This is the first published report in the medical literature that study a new approach to decrease neurovascular bundle toxicity and improve quality of life for patients with prostate cancer treated with radical brachytherapy as monotherapy. Transperineal HA injection on the side of the prostate into the lateral aspect of the prostate fat was used to consistently displace several autonomic fibres (afferent and efferent) and vessels the lateral wall of the prostate away from the effective and biologic life of radiation sources. In low and low-intermediate risk patients treated with HDR monotherapy, the HA injection was administered before dose delivery for HDR patients. This study was approved by the institutional ethics committee and all patients signed informed consent.
The sympathetic and parasympathetic nervous system both play an important role in sexual function. Sacral parasympathetic fibres from S2–4 travelling through the pelvic plexus and forming the nervi erigentes dorsolateral to the bladder and prostate are responsible for the blood flow into the corpora cavernosa resulting in penile erection. Sympathetic fibres are responsible for emission of semen from the seminal vesicles into the prostatic urethra and antegrade ejaculation. Thus, iatrogenic damage to the parasympathetic and sympathetic pathways during radical brachytherapy may result in erectile and ejaculation dysfunction [10,11].
The injection of HA is performed before needle placement creating a minimum of a 1.5-2 cm space between the prostate capsule and neurovascular bundle. Having finished the HDR brachytherapy needle placement and before dose delivery, microMOSFET detectors are placed within the prostatic capsule and in neurovascular bundle. Intraoperative trans-rectal ultrasound (TRUS) is used for verification of the microMOSFET placement. In this fashion, we measure the delivered dose to both critical organs during the treatment “in vivo”.
Magnetic Resonance pre and post-implant imaging are used to assess the dimensions of the new space create.
The patient received one implant and one fraction of HDR. Fraction dose was 22 Gy.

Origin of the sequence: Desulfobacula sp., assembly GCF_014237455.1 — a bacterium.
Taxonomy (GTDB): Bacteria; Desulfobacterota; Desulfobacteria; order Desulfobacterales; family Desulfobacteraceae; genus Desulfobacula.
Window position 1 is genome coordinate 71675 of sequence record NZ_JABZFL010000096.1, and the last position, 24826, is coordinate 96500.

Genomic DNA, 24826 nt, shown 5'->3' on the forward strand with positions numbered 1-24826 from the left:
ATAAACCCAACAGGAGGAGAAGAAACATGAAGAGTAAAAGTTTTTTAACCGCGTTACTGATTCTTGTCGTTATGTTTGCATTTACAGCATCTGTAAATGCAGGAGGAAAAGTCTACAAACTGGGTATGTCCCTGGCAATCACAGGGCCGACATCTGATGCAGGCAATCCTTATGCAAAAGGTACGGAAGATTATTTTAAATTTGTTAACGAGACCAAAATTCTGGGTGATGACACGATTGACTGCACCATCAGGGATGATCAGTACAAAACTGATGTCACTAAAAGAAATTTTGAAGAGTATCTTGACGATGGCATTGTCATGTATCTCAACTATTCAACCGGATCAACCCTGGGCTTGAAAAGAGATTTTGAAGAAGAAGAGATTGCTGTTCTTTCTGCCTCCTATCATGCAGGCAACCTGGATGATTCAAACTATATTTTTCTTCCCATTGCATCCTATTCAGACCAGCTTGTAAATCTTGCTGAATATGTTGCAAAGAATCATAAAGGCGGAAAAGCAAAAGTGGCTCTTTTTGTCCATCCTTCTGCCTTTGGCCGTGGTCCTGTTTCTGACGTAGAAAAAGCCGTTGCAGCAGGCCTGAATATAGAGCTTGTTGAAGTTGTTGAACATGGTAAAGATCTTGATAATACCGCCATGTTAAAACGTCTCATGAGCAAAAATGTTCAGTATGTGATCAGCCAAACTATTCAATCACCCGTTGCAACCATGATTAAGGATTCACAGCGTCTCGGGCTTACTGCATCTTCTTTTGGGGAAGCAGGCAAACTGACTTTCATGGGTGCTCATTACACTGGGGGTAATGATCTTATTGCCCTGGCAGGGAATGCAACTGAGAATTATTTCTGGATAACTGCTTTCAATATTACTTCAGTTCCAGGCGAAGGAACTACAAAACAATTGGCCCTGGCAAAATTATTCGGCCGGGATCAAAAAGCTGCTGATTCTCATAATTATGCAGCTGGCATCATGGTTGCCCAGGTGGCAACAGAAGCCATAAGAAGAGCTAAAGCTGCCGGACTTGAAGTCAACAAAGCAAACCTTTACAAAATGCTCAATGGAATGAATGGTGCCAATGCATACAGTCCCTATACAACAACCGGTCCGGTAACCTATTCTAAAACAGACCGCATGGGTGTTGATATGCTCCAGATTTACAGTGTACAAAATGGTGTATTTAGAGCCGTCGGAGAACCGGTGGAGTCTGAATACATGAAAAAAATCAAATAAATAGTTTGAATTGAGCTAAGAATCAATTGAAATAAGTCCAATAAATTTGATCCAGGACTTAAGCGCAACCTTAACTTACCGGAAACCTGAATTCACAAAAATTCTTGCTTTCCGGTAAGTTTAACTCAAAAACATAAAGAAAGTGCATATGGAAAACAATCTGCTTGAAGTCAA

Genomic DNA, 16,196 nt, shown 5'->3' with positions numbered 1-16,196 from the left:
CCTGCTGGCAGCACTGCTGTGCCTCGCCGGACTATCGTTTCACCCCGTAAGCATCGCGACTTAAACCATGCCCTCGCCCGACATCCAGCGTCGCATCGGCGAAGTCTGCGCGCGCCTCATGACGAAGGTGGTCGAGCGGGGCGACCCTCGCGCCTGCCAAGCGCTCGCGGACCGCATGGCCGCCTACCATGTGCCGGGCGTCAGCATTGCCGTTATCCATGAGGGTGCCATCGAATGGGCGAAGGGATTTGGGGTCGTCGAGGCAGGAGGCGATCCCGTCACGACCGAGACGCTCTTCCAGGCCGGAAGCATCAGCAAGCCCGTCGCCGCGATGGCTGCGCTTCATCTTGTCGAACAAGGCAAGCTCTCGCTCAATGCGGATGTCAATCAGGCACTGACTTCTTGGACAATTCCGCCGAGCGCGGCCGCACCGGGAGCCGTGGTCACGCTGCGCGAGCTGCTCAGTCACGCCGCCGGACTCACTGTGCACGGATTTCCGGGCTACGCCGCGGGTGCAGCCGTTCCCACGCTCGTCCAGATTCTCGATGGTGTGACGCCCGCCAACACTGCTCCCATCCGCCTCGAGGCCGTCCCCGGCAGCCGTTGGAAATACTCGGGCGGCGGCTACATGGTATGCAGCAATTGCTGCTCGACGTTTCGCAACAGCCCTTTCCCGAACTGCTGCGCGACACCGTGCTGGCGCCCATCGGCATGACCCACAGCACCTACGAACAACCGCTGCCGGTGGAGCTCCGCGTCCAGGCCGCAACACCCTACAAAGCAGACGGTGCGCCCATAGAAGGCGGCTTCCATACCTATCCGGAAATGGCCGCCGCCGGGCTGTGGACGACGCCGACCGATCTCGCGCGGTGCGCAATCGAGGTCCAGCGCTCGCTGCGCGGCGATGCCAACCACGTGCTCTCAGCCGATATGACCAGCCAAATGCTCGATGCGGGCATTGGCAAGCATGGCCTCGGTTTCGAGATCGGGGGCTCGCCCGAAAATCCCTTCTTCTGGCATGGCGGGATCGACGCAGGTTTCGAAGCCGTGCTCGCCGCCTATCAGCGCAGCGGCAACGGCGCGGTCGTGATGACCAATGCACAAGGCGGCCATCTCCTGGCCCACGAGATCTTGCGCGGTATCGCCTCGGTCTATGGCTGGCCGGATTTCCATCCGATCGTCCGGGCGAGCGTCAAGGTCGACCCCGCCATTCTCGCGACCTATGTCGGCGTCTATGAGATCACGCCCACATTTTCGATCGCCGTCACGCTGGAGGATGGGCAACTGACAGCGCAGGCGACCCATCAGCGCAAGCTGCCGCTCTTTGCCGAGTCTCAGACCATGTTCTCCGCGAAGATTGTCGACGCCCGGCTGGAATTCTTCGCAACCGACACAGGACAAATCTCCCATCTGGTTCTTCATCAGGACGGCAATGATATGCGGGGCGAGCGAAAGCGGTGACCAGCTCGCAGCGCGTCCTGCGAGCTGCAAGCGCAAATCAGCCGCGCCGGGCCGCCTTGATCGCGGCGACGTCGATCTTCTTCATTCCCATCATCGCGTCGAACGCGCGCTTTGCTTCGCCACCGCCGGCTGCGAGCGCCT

Brachytherapy procedures were done under spinal anesthesia. The needles were positioned by transperineal placement under real time TRUS guidance using a template. Axial cross-sections were captured in 5mm steps and transferred to the Treatment Planning Software. Prostate gland, normal structures (urethra and rectum) and needle positions were identified and mapped based on the ultrasound image. Dose optimization was done on the reconstructed applicator geometry using dose point and manual optimization algorithms to determine dwell positions and times.
The prostate without safety margins was then defined as the planning target volume (PTV) to be treated with the prescribed dose (PD). Based on the dose volume histograms (DVH) data, the quality of plans and implants was evaluated using following indicators:
- The rectal dose was calculated at the anterior edge of the TRUS probe and was limited to ≤ 75% of the prescription dose.
- The dose to any segment of the urethra was limited to ≤ 110% of the prescription dose. V120 and D100 of the prostatic urethra were determined (volume that received a dose of 120% and dose delivered to 100% of the urethra).
- The PTV V90, V100, V150 and V200 (% of PTV receiving 90%, 100%, 150% and 200% of the PD) were recorded.
- D90 (dose delivered to 90% of the PTV) was calculated.
All patients are discharged from the center on the same day of the procedure between 6-8 hours of implantation.
Technique of hyaluronic acid injection
The injection of HA is performed before needle placement. Based on our experience of rectal protection with HA in prostate cancer Brachytherapy [12, 13]. Below we describe the technique.
Step 1: The TRUS probe with the transperineal template is placed and fixed in the standard fashion. Magnetic Resonance pre-implant imaging are fused with the intraoperative TRUS image. Then all treatment needles are placed under TRUS guidance.
Step 2: Using TRUS guidance, an additional needle is placed guiding the needle tip into the peri-prostatic fat, between the lateral prostate capsule (treated volume) and the neurovascular bundle, at the level of the maximum transverse diameter of the prostate (reference level). Under direct TRUS guidance, the needle tip is advanced to the level of the seminal vesicles and then to the level of the prostatic apex. Extreme care is taken not to perforate the prostate capsule with the needle tip.